More U.S. homeowners fell behind on mortgage payments last month, driving the number of homes facing foreclosure up 65 percent compared...
LOS ANGELES — More U.S. homeowners fell behind on mortgage payments last month, driving the number of homes facing foreclosure up 65 percent compared with April 2007 and contributing to a deepening slide in home values, a research company said Tuesday.
Nationwide, 243,353 homes received at least one foreclosure-related filing in April, up 65 percent from 147,708 in the same month last year and up 4 percent since March, RealtyTrac said.
Washington state sat in the middle of the pack with the 26th-highest foreclosure rate: one home out of every 1,126 was in some stage of foreclosure. That’s up 7.3 percent from the previous month and 36.5 percent from April 2007.
Nevada, California, Arizona, and Florida were among the hardest hit states, with metropolitan areas in California and Florida accounting for nine of the top 10 areas with the highest rates of foreclosure, the company said.
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Irvine, Calif.-based RealtyTrac monitors default notices, auction-sale notices and bank repossessions.
One in every 519 U.S. households received a foreclosure filing in April. The filings increased from the previous April in all but eight states.
The combination of weak housing sales, falling home values, tighter mortgage-lending criteria and a slowing U.S. economy has left financially strapped homeowners with fewer options to avoid foreclosure. Many can’t find buyers or owe more than their home is worth and can’t get refinanced into an affordable loan.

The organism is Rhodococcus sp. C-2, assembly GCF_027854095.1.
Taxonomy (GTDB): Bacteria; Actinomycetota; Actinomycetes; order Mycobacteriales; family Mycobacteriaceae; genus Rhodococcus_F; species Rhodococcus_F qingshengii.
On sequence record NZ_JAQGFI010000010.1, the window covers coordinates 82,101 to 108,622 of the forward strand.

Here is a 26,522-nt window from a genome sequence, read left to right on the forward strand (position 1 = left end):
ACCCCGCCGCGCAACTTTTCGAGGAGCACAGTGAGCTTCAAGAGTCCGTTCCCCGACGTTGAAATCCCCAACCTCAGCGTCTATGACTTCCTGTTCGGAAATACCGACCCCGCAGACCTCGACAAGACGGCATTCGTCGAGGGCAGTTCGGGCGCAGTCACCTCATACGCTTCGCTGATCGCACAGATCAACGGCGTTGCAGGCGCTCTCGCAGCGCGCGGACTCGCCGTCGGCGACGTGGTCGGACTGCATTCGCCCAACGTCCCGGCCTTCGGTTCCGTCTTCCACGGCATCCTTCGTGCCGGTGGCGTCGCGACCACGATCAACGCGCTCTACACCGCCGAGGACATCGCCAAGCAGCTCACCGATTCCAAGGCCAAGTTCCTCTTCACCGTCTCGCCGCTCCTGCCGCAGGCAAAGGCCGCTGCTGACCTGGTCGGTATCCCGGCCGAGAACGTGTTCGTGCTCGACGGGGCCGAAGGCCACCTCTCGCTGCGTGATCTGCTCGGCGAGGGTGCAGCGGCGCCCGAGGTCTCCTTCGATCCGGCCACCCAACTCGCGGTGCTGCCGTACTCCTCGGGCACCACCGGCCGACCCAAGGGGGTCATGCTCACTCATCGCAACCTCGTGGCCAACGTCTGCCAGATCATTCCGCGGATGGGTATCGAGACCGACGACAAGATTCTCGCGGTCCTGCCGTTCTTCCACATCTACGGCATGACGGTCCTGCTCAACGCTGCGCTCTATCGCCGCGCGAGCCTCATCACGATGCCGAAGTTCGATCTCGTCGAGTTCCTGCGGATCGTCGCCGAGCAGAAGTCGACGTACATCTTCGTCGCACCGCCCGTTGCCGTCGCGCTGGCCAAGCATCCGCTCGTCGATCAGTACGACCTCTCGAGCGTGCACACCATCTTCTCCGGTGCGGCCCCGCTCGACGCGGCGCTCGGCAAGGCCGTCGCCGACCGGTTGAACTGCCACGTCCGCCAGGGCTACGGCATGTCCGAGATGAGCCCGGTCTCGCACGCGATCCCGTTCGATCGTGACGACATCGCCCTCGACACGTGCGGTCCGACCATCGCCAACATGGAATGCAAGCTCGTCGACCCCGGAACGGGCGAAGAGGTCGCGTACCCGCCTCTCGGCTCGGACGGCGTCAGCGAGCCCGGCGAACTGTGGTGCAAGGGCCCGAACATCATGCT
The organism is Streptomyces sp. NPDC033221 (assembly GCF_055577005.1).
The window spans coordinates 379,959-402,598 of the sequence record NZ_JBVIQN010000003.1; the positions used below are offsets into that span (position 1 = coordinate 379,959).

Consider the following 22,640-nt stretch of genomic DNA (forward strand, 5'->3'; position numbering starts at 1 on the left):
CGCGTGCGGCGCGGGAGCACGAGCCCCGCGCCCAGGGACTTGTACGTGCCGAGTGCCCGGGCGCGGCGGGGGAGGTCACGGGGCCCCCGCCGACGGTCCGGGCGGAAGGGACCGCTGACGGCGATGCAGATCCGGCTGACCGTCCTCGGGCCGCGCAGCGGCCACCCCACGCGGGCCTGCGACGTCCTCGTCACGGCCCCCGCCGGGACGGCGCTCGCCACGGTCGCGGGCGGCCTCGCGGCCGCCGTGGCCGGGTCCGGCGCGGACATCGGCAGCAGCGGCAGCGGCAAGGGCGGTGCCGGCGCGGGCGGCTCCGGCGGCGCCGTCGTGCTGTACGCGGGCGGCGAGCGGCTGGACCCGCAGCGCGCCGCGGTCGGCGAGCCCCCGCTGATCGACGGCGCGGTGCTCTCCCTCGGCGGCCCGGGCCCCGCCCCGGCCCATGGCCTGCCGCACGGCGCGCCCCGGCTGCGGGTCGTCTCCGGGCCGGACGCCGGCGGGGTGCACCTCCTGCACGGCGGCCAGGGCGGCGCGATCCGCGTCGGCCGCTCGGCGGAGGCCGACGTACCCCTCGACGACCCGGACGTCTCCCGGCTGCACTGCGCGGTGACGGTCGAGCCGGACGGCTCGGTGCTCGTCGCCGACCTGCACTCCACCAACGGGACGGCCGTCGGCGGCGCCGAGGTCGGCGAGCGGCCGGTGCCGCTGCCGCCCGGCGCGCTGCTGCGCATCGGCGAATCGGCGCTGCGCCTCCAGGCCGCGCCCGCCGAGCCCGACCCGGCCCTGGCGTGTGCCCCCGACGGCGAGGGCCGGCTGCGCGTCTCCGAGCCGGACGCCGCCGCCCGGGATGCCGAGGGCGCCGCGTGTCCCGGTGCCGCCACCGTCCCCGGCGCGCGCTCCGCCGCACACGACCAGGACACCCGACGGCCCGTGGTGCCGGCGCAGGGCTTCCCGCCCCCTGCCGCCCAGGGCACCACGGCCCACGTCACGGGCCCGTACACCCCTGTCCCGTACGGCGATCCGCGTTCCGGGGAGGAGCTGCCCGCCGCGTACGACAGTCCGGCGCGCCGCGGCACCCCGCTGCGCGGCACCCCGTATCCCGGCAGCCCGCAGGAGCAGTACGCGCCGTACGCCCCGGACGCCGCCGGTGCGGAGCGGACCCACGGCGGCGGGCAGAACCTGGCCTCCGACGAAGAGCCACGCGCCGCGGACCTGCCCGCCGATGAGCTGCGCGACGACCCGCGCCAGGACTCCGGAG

Efforts by government and the mortgage industry to stem the tide aren’t keeping up with the rising number of troubled homeowners.
“It’s apparent that what they’ve tried so far isn’t working, ” said Rick Sharga, RealtyTrac’s vice president of marketing.
The U.S. House passed a bill last week that would offer government insurance on $300 billion in new mortgages to refinance loans for an estimated half-million borrowers facing foreclosure, particularly those who owe more than their homes are worth because of declining values.
House lawmakers also passed a bill that would send $15 billion to states to buy and fix foreclosed homes.
Still, should the homeowner-aid package clear the Senate, it faces a potential hurdle in the White House, which has threatened to veto the plan, arguing it’s too risky and amounts to a lender bailout.
Even if a legislative compromise is reached, it could come too late for homeowners with adjustable-rate mortgages scheduled to reset to higher rates this month and the next.
More than 1 million foreclosures are forecast for 2008.